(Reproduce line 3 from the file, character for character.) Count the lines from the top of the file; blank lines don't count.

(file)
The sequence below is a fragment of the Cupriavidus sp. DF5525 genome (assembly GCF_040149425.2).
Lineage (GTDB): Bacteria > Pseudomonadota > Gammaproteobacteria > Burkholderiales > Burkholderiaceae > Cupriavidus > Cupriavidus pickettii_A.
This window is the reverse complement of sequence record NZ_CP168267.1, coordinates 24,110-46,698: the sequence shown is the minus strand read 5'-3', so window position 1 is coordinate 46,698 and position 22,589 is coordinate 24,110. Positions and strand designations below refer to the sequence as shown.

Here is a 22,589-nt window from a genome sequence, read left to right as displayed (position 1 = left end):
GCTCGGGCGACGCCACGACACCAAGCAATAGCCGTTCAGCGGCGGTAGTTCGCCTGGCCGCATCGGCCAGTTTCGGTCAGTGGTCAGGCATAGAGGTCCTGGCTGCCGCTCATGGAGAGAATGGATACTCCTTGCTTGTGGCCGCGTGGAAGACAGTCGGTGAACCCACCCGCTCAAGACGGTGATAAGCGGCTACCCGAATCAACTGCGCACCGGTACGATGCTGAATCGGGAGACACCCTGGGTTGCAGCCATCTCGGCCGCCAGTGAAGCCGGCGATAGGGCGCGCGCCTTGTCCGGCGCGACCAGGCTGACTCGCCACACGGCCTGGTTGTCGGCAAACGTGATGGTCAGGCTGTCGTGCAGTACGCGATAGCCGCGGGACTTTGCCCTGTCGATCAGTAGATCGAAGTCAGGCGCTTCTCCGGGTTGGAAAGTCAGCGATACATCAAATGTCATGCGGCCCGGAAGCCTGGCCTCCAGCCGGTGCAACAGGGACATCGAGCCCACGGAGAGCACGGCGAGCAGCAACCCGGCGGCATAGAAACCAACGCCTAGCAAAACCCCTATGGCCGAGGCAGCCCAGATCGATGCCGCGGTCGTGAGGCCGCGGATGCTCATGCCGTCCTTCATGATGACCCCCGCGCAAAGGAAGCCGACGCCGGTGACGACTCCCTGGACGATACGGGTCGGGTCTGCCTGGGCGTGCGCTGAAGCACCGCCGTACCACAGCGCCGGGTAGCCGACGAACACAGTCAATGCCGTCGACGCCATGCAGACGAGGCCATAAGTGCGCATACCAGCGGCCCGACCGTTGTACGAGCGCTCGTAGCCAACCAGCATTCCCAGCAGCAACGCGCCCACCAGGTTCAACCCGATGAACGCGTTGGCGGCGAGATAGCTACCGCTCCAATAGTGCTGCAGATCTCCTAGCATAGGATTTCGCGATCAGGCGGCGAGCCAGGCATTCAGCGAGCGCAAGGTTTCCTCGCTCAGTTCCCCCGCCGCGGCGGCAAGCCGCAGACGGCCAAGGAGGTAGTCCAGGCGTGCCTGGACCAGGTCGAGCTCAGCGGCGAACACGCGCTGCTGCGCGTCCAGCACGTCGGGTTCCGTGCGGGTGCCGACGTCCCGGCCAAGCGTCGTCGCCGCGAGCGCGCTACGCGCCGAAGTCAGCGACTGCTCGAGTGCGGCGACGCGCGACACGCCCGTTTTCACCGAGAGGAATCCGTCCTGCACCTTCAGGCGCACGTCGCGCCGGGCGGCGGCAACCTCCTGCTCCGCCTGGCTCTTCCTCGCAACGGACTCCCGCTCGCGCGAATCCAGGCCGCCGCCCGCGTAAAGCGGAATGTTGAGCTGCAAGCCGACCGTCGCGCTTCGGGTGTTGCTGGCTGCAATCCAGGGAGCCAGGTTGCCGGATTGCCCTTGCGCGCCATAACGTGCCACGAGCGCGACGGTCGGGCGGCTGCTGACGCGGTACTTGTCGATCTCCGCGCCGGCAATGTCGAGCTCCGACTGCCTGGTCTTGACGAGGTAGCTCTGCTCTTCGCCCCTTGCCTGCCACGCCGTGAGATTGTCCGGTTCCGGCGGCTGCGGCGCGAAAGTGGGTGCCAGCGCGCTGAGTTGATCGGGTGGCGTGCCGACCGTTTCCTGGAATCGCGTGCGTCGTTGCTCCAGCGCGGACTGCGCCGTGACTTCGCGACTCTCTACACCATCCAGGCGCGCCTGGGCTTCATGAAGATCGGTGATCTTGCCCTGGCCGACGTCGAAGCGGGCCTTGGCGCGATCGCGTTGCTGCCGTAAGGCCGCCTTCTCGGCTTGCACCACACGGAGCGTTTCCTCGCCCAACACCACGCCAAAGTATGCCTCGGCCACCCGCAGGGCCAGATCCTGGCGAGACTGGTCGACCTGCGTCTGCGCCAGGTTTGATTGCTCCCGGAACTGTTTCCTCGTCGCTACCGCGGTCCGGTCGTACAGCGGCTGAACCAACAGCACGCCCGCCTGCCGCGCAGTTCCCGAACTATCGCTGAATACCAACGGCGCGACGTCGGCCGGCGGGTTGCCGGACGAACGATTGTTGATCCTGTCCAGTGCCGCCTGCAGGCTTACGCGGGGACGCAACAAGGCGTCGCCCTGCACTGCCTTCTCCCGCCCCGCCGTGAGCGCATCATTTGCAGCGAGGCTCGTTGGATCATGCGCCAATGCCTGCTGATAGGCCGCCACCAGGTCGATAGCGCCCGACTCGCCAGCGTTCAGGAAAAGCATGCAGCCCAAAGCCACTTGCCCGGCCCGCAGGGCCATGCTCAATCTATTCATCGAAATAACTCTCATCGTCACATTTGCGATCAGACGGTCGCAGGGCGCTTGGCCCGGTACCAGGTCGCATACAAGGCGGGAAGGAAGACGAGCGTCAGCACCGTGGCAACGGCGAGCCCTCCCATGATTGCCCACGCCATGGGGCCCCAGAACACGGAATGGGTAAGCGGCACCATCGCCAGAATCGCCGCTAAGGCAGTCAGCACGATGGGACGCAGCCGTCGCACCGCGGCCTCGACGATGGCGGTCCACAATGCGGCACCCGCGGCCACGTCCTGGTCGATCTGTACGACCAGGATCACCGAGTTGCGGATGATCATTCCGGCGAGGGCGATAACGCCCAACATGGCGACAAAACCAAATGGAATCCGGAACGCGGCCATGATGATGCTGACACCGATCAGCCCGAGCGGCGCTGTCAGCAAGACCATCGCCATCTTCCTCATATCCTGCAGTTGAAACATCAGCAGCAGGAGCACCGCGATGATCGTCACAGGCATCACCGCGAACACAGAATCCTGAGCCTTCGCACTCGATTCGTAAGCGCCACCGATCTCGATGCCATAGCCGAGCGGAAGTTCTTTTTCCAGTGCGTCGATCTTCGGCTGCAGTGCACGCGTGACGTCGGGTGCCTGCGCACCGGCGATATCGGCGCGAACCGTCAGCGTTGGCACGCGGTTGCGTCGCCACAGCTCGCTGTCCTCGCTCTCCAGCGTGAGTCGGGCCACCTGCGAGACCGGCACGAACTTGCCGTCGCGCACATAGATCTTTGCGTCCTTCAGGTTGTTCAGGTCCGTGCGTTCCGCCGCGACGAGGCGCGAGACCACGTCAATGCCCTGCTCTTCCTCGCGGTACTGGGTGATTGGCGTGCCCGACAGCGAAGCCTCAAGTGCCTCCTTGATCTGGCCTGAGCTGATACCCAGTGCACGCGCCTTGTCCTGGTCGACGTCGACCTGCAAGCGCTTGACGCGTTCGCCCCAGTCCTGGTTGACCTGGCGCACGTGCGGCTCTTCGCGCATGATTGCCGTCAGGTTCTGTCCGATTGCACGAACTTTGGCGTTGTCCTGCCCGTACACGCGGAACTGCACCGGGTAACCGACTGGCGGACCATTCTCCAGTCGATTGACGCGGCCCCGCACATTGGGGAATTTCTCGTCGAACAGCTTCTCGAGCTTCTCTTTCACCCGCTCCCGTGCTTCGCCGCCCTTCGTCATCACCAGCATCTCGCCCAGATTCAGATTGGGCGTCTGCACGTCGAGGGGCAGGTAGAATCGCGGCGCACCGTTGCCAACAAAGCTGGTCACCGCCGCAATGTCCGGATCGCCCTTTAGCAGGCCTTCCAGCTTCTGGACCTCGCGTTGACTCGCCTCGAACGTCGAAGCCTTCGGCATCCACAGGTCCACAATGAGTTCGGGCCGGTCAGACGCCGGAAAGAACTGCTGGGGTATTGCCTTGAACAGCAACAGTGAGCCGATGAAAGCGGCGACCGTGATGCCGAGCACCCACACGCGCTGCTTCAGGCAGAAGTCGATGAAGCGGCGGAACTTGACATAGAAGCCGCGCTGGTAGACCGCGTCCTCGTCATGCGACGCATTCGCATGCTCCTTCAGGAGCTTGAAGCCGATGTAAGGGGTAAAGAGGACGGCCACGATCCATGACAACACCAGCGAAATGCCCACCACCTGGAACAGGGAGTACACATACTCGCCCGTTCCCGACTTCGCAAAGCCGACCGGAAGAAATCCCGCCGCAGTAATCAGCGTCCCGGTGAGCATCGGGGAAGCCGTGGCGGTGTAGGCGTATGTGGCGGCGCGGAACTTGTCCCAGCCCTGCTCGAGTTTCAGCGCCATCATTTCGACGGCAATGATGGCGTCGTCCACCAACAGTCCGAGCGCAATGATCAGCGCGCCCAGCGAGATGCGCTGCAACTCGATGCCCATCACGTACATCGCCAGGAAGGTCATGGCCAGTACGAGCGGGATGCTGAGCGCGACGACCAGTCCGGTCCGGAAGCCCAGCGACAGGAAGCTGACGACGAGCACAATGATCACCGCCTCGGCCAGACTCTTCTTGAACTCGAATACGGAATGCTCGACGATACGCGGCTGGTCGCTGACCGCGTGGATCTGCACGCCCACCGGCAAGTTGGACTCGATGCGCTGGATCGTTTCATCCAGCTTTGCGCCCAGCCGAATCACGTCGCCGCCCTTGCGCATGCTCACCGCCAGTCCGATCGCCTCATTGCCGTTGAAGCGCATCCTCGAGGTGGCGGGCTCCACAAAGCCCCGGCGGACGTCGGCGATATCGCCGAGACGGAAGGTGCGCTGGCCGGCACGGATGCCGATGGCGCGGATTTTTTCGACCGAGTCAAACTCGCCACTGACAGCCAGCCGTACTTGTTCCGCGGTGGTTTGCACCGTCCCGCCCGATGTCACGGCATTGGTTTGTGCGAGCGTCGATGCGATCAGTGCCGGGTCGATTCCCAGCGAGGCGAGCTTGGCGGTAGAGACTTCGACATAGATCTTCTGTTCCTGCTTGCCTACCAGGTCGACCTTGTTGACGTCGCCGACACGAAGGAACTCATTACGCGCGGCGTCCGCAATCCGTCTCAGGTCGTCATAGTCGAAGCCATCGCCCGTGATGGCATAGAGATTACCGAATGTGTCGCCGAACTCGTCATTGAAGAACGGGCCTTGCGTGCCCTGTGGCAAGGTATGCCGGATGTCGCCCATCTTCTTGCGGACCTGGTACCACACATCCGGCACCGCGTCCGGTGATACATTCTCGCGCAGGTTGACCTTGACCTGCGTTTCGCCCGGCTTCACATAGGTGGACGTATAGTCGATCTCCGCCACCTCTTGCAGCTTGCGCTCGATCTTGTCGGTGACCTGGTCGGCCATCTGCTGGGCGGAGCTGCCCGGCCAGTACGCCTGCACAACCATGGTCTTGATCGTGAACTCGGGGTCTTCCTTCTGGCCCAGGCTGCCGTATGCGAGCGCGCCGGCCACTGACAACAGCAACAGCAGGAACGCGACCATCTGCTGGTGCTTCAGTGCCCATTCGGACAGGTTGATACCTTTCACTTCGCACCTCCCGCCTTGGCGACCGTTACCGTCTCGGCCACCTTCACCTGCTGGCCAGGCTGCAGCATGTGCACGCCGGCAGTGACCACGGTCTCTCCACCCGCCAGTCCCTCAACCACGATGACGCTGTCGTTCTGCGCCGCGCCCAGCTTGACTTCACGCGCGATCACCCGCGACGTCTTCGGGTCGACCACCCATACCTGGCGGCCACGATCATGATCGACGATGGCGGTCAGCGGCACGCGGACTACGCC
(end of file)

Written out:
This window is the reverse complement of sequence record NZ_CP168267.1, coordinates 24,110-46,698: the sequence shown is the minus strand read 5'-3', so window position 1 is coordinate 46,698 and position 22,589 is coordinate 24,110. Positions and strand designations below refer to the sequence as shown.